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Posted at 12:55 PM ET, 10/13/2005

No Moment of Zen

By Erin

After generating buzz for months, Gallery Place's Zengo opened its doors last night. The swanky restaurant sells itself as Asian/Latin fusion, but the menu reads as predominantly Asian, with sushi, dim sum and other similar offerings. While there are empanadas and a few bits of Latin American fare, the most interesting south-of-the-border offerings came from the inspired drinks menu. The raspberry caipirinha and various flavored mojitos (cucumber, pineapple and mango) rocked at prices from $9-$11. In a neighborhood where drinks can average $15, this is a reasonable list, but I still prefer the city's best mojito a few blocks away at Cafe Atlantico.

As for the food, I was underwhelmed. I loved the XO-style edamame, but then again, I'd expect to really enjoy a $6 plate of soy beans. The signature sushi rolls came overloaded with rice so that the fish and crunchy texture were lost. Perhaps if you glom onto the low-carb craze and ask for easy rice, you'll have better success. Other dishes were similarly uninspired, but I will give the kitchen a few weeks to get into the groove before final judgment.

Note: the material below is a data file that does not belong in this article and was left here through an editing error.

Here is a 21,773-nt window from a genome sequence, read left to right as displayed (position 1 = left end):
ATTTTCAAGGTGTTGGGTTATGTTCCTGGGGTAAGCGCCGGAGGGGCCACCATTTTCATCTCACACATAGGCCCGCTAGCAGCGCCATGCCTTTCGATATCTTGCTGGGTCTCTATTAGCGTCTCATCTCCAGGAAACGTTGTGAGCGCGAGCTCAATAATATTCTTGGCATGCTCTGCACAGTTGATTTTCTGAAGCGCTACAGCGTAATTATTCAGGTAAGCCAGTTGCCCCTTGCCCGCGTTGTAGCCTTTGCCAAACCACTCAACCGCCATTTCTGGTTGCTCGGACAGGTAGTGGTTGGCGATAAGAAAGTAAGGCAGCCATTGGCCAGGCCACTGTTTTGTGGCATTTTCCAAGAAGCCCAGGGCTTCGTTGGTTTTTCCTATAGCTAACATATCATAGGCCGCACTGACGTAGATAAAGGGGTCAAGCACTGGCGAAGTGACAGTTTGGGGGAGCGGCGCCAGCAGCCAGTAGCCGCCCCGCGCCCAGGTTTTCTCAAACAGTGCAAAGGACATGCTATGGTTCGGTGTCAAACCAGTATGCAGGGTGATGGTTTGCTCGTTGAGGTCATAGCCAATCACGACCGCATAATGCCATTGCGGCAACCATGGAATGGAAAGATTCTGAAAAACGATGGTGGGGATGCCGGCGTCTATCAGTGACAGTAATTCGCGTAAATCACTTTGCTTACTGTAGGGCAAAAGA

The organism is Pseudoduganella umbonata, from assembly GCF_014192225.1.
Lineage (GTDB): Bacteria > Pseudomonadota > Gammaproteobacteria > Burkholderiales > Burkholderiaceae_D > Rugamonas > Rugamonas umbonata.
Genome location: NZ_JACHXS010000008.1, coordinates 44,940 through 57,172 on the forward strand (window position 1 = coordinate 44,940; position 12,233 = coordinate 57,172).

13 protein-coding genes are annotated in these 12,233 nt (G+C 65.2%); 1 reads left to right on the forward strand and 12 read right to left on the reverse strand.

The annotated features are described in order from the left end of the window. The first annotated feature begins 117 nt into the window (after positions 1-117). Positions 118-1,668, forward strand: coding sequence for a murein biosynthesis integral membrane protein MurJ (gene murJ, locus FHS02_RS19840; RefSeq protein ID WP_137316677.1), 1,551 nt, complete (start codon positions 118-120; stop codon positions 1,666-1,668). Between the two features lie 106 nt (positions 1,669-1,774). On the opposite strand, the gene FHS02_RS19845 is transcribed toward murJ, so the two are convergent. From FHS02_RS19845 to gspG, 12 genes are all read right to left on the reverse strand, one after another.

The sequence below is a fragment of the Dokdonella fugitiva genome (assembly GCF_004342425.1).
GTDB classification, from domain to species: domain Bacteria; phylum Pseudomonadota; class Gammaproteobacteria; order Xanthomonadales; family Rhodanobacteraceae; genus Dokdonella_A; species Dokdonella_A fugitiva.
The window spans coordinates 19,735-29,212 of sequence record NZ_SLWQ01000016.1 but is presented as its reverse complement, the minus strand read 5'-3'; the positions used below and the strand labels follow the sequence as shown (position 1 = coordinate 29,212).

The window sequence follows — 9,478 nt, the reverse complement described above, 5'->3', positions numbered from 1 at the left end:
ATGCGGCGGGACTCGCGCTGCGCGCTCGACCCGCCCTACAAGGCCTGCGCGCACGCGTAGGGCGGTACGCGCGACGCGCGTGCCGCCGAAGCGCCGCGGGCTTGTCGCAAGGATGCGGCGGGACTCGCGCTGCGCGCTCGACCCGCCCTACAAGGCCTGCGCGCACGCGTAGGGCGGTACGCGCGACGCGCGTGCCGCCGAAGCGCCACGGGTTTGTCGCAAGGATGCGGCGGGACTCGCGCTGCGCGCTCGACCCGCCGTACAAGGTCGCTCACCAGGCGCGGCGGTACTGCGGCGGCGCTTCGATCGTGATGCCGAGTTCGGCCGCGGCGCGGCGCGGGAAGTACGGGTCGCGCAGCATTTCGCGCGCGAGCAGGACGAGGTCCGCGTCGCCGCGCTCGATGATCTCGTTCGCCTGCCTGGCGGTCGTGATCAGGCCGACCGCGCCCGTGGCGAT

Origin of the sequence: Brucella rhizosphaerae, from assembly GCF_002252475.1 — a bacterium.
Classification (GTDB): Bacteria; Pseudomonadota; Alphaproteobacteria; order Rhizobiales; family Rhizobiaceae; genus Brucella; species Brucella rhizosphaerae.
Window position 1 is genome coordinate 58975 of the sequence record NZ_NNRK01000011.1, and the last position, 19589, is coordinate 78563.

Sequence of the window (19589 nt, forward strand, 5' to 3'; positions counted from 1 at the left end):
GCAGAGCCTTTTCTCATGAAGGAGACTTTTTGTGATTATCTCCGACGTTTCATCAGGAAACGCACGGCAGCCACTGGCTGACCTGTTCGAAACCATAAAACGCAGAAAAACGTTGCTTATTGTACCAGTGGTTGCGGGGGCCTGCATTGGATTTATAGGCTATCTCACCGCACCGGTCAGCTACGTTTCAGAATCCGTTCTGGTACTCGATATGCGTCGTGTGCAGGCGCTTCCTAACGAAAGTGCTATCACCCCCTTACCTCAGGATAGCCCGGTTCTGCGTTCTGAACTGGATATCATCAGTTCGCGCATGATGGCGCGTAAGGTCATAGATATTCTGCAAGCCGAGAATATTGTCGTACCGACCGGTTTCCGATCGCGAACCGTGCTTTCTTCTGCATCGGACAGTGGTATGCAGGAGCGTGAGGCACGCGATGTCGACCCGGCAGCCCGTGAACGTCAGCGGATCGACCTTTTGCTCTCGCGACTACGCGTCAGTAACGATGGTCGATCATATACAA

Zengo seems ideal for post-game (or concert) drinks and nibbles. Bring a honey, snag a booth or one of the tables in the upstairs window and splurge on the Kobe beef, which you cook yourself on a hot stone. Chef de Cuisine Alan Yu has a pedigree that includes stints at Citronelle, Teatro Goldoni and Asia Nora, so I'm hoping that it won't be long before diners are experiencing the zen of Zengo.

-- Erin

By Erin  | October 13, 2005; 12:55 PM ET
Categories:  Restaurants  
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Comments


Erin, you're officially crazy. Zengo rocks and it's swanky interior is certainly not appropriate for post-game/concert.

Posted by: DV | October 14, 2005 6:36 AM | Report abuse

With all respect, Zengo does not rock. It's pretty, minus the unbeatable view of the Metro escalator, and the drinks are yummy, but it does not rock. It's a decent happy hour spot because you could jam a lot of people onto those couches if necessary. Overall I think Zengo suffers from Chinatown syndrome, which invariably occurs when you manufacture a new neighborhood overnight. Every time you sit in one of these new spaces you think, "Wow, this is so convenient....but it also feels a little made up."

Posted by: CH | October 14, 2005 11:52 AM | Report abuse

Zengo is much better than you give credit. In every dish I had, I tasted both the Asian and the Latin American influences. It was a festival of cultures for my tastebuds and I have no problem forking over the money for food that good.

Posted by: Nate | January 26, 2006 1:57 PM | Report abuse

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